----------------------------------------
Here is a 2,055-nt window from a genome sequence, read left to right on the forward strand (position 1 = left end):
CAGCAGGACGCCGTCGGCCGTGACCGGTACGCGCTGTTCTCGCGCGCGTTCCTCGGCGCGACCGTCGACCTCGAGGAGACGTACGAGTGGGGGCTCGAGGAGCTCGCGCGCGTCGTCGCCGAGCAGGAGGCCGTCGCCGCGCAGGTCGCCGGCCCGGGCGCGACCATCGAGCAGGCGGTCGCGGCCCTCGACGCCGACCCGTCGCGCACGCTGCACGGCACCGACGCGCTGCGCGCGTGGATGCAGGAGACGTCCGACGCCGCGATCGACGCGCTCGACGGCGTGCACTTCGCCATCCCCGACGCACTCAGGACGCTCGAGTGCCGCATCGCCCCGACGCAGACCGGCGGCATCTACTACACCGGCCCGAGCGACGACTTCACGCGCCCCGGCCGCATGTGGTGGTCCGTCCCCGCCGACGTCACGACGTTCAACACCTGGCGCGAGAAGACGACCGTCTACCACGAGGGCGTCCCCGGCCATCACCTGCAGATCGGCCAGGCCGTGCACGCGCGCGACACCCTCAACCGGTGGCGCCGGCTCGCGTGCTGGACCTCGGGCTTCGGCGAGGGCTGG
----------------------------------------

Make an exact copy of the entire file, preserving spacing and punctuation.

Here is a 2,055-nt window from a genome sequence, read left to right on the forward strand (position 1 = left end):
CAGCAGGACGCCGTCGGCCGTGACCGGTACGCGCTGTTCTCGCGCGCGTTCCTCGGCGCGACCGTCGACCTCGAGGAGACGTACGAGTGGGGGCTCGAGGAGCTCGCGCGCGTCGTCGCCGAGCAGGAGGCCGTCGCCGCGCAGGTCGCCGGCCCGGGCGCGACCATCGAGCAGGCGGTCGCGGCCCTCGACGCCGACCCGTCGCGCACGCTGCACGGCACCGACGCGCTGCGCGCGTGGATGCAGGAGACGTCCGACGCCGCGATCGACGCGCTCGACGGCGTGCACTTCGCCATCCCCGACGCACTCAGGACGCTCGAGTGCCGCATCGCCCCGACGCAGACCGGCGGCATCTACTACACCGGCCCGAGCGACGACTTCACGCGCCCCGGCCGCATGTGGTGGTCCGTCCCCGCCGACGTCACGACGTTCAACACCTGGCGCGAGAAGACGACCGTCTACCACGAGGGCGTCCCCGGCCATCACCTGCAGATCGGCCAGGCCGTGCACGCGCGCGACACCCTCAACCGGTGGCGCCGGCTCGCGTGCTGGACCTCGGGCTTCGGCGAGGGCTGG